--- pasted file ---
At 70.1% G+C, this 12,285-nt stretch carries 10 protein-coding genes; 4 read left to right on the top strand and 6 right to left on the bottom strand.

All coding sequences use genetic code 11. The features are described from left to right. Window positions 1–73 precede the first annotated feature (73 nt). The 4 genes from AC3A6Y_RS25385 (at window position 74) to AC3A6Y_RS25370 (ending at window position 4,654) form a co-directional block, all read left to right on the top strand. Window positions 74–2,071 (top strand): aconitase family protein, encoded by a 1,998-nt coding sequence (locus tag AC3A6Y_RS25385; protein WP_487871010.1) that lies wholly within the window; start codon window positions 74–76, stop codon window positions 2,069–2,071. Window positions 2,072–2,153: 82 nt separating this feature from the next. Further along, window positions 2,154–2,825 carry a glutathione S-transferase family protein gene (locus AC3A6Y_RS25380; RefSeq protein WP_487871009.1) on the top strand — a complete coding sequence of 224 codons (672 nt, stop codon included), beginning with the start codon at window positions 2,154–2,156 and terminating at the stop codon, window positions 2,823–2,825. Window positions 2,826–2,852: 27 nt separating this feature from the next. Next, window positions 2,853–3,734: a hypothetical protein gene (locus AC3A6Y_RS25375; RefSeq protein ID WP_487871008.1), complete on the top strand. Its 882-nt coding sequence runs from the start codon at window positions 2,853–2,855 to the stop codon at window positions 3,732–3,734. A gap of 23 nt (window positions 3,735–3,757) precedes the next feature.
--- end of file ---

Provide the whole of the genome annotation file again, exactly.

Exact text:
At 70.1% G+C, this 12,285-nt stretch carries 10 protein-coding genes; 4 read left to right on the top strand and 6 right to left on the bottom strand.

All coding sequences use genetic code 11. The features are described from left to right. Window positions 1–73 precede the first annotated feature (73 nt). The 4 genes from AC3A6Y_RS25385 (at window position 74) to AC3A6Y_RS25370 (ending at window position 4,654) form a co-directional block, all read left to right on the top strand. Window positions 74–2,071 (top strand): aconitase family protein, encoded by a 1,998-nt coding sequence (locus tag AC3A6Y_RS25385; protein WP_487871010.1) that lies wholly within the window; start codon window positions 74–76, stop codon window positions 2,069–2,071. Window positions 2,072–2,153: 82 nt separating this feature from the next. Further along, window positions 2,154–2,825 carry a glutathione S-transferase family protein gene (locus AC3A6Y_RS25380; RefSeq protein WP_487871009.1) on the top strand — a complete coding sequence of 224 codons (672 nt, stop codon included), beginning with the start codon at window positions 2,154–2,156 and terminating at the stop codon, window positions 2,823–2,825. Window positions 2,826–2,852: 27 nt separating this feature from the next. Next, window positions 2,853–3,734: a hypothetical protein gene (locus AC3A6Y_RS25375; RefSeq protein ID WP_487871008.1), complete on the top strand. Its 882-nt coding sequence runs from the start codon at window positions 2,853–2,855 to the stop codon at window positions 3,732–3,734. A gap of 23 nt (window positions 3,735–3,757) precedes the next feature.